Grove City Record

Council approves contract to demolish dilapidated house


Grove City will be demolishing a long-time neighborhood eyesore, but the question remains of what will come of the property once the structure on it is razed.

On Monday, July 1, Grove City Council voted unanimously to spend $25,000 for the demolition of a house at 3879 Santa Maria Drive. The city Building and Zoning Division declares the house to be "unsafe" and a "danger."

Councilwoman Maria Klemack-McGraw said she was first alerted of the problem a year ago.

"It's just terrible the way that property looks," she said.

The house's listed owner is Russell L. Beaty, who died in 2007, and according to the ordinance authorizing the appropriation, the property racked up seven separate code violations.

Jennifer Shawler, who lives next door to the condemned property, said she and other neighbors will be glad to see the house go.

"It has been an eyesore for years," she said, adding that it was a problem when her family moved into the neighborhood 13 years ago. "We're aware there are quite a few vermin in there."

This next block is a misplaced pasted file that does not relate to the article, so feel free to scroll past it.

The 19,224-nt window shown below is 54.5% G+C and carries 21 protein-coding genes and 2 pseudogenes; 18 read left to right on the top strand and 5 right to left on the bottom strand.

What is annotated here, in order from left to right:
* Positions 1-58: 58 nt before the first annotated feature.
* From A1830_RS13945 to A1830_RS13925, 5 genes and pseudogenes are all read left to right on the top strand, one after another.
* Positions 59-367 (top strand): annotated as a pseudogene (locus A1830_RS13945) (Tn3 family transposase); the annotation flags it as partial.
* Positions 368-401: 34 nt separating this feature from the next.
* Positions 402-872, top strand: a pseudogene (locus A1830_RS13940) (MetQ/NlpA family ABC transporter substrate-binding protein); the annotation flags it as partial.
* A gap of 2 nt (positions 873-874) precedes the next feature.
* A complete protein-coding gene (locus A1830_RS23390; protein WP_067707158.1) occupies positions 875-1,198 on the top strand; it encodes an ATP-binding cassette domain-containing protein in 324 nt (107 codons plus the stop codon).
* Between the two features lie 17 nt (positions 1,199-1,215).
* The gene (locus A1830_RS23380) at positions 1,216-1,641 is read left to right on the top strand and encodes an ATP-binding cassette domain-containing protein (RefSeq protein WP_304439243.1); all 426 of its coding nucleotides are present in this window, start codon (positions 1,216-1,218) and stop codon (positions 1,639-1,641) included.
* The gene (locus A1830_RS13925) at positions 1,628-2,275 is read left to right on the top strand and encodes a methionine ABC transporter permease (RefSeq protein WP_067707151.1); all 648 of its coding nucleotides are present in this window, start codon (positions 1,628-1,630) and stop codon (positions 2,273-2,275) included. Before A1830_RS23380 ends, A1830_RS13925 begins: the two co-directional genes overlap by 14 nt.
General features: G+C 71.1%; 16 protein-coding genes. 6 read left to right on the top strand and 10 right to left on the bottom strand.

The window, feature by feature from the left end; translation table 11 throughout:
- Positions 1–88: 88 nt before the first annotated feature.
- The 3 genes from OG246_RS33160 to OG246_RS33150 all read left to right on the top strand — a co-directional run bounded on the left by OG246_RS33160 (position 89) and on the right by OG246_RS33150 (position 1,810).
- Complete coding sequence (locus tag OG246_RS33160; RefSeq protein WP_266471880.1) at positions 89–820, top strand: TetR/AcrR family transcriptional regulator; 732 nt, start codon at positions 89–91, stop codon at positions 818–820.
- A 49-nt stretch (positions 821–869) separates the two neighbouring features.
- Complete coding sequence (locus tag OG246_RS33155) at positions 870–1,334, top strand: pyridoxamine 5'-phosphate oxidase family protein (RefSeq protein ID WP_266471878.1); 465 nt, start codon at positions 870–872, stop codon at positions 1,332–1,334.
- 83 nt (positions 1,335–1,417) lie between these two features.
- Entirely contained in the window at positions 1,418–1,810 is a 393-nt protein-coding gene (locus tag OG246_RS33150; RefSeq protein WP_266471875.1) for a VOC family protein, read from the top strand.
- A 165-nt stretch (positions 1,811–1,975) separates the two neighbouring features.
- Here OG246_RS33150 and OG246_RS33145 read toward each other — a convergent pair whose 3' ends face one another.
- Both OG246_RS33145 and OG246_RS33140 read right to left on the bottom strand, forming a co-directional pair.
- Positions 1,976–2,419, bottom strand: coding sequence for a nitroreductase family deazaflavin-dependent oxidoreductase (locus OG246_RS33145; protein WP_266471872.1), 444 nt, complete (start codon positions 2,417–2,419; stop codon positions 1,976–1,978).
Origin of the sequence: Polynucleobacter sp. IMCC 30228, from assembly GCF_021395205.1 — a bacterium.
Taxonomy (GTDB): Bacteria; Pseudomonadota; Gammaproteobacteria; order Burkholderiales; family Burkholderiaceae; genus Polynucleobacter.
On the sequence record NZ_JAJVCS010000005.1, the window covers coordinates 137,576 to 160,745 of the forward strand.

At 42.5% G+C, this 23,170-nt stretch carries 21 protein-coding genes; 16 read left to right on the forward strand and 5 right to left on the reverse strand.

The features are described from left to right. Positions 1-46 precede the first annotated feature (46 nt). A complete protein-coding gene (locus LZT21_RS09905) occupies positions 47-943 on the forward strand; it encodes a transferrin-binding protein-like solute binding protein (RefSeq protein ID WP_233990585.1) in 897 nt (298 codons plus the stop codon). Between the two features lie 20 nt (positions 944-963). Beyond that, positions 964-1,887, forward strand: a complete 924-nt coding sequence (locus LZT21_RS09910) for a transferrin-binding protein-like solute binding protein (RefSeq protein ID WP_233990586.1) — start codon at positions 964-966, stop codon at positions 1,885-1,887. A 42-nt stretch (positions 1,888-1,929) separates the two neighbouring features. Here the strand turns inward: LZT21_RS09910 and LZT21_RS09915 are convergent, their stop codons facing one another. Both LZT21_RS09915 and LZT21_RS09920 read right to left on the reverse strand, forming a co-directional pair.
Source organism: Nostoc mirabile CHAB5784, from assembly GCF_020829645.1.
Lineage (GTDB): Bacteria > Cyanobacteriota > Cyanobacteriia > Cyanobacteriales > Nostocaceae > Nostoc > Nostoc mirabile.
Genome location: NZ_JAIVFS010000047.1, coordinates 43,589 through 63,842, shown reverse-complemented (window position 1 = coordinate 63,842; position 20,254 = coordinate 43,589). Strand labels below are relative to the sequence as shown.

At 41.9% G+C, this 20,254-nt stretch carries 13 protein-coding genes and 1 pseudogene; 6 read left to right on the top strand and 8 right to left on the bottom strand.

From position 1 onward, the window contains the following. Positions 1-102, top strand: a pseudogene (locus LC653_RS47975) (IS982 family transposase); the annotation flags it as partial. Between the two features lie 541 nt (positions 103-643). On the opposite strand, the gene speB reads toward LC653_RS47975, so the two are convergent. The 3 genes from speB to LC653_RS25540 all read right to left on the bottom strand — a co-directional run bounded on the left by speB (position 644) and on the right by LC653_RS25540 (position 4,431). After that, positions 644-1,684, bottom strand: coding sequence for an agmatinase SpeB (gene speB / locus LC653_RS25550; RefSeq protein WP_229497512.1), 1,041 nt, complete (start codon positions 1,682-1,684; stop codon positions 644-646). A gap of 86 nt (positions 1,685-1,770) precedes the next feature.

City Law Director Stephen Smith said the city will use the money to abate the nuisances the property is generating.

"Our goal is to render the property safe," Smith said.

Currently, there is no timetable for when the demolition will take place, but once it occurs, the property will likely remain vacant for the time being.

"We would not take ownership of the property," Smith said. "We would be putting a lien on it" to recover the razing costs.

Smith said the city is trying to contact Beaty's heirs and have conversations with Franklin County to get something done with the property, including adding it to the county landbank. The city could eventually take ownership of the land, but that's down the road, he said.

"We've been doing everything we can to take care of it ... but we're kind of stuck until someone forecloses on it," Smith said. "County taxes have been accruing for years."

Shawler said she would like to see a little community park or garden if the ground is good.

"Something nice and open," she said. "I just want something done. The quicker the better."

Mayor Richard "Ike" Stage thanked the neighbors affected by the property.

"You've been very patient," he said. "We're glad we can get it down and make it safe."